This skill of letting go is critical.  It allows our children to experience the results of their actions and can actually save their lives.  We need to learn what responsibilities are ours and what are theirs. We need to resist the temptation to find solutions for their troubles.  Let them own what is theirs and we will own what is ours!  We can learn how!

We need to put into practice a courageous love.  Letting our children become responsible for their own problems.  Remember, they aren’t just our children.  They are God’s children, too.  For me, remembering this gives me the strength and peace to “let go and let God” work in my daughter’s life.  By doing this, I can learn to live with an unsolved problem and you can, too.  Even if they end up in rehab or in jail (or worse), God can use it to turn them around.  He can use it to bring good in both their live and in ours!

We also need to learn to let go and release them with love.  This helps us regain our serenity.  I know it’s not easy to do, but for us to be healthy ourselves we must learn how.  Sometimes our love can actually smother them.  Our kind of caring isn’t always helpful, so we must let go and detach.  We must give them back to God and ask Him to take care of them, continually communicating an unconditional loving attitude.  This kind of love is powerful!

We need to learn how to trust more so we will worry less.  When we place our trust in God (our Higher Power) and turn our anxieties and our child over to Him, we can live one day at a time.    We find relief.   We do not have to be chained to the despair we have known.  We can know that whatever happens – whether our child is ever “OK” or not – we will be alright.  We must surrender our children and ourselves to God, then we can have peace.  We can find serenity again because we are both in good hands!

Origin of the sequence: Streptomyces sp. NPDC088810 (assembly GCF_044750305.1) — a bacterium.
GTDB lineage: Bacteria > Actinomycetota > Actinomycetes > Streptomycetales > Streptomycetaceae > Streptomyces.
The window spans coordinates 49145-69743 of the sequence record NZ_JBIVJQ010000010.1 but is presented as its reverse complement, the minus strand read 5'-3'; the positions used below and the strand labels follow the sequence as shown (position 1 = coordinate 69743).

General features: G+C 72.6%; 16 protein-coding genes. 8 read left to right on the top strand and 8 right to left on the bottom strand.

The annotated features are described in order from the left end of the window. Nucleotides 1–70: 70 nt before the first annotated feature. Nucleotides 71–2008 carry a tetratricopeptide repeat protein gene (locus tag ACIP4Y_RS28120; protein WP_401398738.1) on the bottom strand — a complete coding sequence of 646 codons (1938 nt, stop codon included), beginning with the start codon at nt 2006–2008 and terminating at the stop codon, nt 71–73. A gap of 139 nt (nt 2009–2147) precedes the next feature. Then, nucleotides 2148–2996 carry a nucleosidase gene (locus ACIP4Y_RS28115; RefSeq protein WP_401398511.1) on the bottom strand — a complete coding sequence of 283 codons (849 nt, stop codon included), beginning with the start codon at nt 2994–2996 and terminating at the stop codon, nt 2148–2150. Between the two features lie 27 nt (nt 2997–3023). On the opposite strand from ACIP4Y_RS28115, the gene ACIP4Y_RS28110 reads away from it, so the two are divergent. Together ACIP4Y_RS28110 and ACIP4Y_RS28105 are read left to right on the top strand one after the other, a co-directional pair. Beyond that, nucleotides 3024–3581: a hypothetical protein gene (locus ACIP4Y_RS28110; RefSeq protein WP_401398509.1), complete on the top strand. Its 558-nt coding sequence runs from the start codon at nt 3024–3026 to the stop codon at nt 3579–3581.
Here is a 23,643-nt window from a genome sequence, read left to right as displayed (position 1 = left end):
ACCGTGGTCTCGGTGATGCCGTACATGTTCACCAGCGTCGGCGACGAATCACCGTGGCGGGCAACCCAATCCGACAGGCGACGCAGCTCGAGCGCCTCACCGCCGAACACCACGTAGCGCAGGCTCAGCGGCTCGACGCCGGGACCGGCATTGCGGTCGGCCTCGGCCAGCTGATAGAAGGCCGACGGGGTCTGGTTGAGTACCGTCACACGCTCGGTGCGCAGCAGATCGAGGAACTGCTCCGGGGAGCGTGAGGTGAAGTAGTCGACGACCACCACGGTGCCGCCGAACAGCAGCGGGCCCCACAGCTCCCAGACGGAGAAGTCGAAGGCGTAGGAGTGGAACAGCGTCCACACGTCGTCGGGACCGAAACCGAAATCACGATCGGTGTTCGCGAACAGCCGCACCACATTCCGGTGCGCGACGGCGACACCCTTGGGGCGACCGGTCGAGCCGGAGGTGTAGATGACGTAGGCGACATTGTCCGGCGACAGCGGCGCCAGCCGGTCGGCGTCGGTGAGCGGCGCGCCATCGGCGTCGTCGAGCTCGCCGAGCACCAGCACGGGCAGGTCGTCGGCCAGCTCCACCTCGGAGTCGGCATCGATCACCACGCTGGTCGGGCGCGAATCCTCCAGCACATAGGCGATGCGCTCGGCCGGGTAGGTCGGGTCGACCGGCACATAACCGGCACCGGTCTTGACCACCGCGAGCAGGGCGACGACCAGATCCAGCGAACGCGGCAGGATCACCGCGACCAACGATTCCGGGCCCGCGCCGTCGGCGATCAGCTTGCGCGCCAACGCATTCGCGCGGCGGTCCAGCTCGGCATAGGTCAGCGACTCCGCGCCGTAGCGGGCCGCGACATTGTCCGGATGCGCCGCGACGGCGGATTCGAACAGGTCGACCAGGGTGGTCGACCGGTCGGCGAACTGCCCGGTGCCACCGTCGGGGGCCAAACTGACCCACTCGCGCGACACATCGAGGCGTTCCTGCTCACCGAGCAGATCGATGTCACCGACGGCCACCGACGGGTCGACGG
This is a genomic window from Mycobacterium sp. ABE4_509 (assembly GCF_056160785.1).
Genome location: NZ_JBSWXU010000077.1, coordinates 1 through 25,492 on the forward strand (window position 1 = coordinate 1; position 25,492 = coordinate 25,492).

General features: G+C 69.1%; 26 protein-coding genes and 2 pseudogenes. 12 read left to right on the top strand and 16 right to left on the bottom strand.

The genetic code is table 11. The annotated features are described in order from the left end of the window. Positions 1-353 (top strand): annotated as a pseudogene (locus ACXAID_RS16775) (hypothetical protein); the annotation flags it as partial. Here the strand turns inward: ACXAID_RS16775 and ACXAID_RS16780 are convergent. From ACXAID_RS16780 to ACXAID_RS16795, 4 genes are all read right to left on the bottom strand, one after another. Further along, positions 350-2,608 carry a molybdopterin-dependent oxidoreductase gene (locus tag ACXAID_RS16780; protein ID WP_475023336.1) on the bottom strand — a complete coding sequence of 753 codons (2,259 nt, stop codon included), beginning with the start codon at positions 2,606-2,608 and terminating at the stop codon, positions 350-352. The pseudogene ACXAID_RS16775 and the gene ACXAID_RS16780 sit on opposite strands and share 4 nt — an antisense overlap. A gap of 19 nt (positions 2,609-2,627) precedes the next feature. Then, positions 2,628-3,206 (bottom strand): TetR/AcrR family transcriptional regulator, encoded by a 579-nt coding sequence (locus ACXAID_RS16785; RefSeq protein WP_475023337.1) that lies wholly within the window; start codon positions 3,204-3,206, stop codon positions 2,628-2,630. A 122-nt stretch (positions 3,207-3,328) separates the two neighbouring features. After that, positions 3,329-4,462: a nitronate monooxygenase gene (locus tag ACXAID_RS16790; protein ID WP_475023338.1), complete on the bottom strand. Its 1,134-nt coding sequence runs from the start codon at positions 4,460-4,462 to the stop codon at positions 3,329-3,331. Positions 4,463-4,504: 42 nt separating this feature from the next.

I also can’t encourage support groups enough when you are living with an unsolved problem.  They give you a safe place to process your feelings with others who understand and won’t look down on you.  You find the help you need as you begin applying what you are learning.  As you hear others share who are a few steps ahead of you it encourages you to take those scary steps yourself.  If they can do it, then you can, too!  Al-Anon groups are great and Celebrate Recovery is, too.  You can google them to see if they are in your area.